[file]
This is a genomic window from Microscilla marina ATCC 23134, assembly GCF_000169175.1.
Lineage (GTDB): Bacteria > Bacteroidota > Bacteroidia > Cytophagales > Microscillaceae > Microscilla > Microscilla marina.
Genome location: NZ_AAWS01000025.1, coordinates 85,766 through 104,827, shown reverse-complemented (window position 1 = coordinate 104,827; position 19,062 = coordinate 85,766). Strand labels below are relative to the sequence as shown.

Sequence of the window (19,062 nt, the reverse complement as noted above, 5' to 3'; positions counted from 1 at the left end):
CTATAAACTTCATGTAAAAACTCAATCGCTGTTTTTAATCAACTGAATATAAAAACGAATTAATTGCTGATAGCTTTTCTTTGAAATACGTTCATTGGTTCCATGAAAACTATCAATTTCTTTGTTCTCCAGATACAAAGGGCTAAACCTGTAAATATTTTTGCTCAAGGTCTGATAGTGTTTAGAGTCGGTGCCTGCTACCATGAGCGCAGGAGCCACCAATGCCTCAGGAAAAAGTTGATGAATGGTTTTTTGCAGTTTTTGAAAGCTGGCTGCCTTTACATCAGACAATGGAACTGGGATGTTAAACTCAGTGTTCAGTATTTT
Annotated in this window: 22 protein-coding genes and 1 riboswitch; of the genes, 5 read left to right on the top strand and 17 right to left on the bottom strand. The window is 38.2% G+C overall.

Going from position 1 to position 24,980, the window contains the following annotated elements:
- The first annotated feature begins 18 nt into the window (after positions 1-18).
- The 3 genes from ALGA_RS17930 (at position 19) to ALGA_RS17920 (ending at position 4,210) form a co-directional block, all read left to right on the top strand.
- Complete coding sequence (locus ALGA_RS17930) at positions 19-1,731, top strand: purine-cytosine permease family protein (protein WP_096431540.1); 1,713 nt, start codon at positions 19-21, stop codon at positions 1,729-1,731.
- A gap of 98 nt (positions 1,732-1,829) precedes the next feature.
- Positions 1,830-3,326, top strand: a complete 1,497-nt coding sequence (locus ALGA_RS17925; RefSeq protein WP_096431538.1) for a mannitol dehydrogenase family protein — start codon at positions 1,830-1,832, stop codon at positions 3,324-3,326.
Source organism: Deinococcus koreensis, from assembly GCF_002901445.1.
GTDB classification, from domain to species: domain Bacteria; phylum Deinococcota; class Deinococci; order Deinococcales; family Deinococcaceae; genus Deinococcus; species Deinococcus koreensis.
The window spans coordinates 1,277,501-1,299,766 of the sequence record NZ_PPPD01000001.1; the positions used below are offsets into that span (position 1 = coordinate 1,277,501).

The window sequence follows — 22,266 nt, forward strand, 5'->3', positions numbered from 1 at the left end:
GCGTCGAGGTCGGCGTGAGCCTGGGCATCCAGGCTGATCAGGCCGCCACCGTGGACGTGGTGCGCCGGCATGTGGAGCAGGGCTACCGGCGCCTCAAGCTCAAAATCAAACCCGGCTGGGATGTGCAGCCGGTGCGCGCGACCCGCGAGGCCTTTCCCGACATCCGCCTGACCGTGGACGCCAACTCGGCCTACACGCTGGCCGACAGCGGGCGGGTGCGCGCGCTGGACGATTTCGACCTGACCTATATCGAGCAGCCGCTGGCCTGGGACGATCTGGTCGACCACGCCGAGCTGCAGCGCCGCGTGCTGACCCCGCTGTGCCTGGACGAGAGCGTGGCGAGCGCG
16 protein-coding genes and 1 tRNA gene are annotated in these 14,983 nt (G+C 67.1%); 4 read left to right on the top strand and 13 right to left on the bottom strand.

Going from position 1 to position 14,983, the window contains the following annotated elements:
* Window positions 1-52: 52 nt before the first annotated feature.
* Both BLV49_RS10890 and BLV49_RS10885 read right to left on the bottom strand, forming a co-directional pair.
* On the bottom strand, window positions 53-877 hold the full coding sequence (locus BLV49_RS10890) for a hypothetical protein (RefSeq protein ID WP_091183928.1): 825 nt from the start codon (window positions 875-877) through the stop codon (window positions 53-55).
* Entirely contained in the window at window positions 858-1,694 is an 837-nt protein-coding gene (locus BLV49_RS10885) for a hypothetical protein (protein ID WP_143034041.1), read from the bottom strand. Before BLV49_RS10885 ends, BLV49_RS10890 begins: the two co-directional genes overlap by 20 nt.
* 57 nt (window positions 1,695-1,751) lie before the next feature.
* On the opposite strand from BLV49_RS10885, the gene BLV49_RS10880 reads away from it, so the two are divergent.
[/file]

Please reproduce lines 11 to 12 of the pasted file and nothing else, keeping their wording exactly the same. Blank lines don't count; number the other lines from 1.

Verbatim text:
- A gap of 98 nt (positions 1,732-1,829) precedes the next feature.
- Positions 1,830-3,326, top strand: a complete 1,497-nt coding sequence (locus ALGA_RS17925; RefSeq protein WP_096431538.1) for a mannitol dehydrogenase family protein — start codon at positions 1,830-1,832, stop codon at positions 3,324-3,326.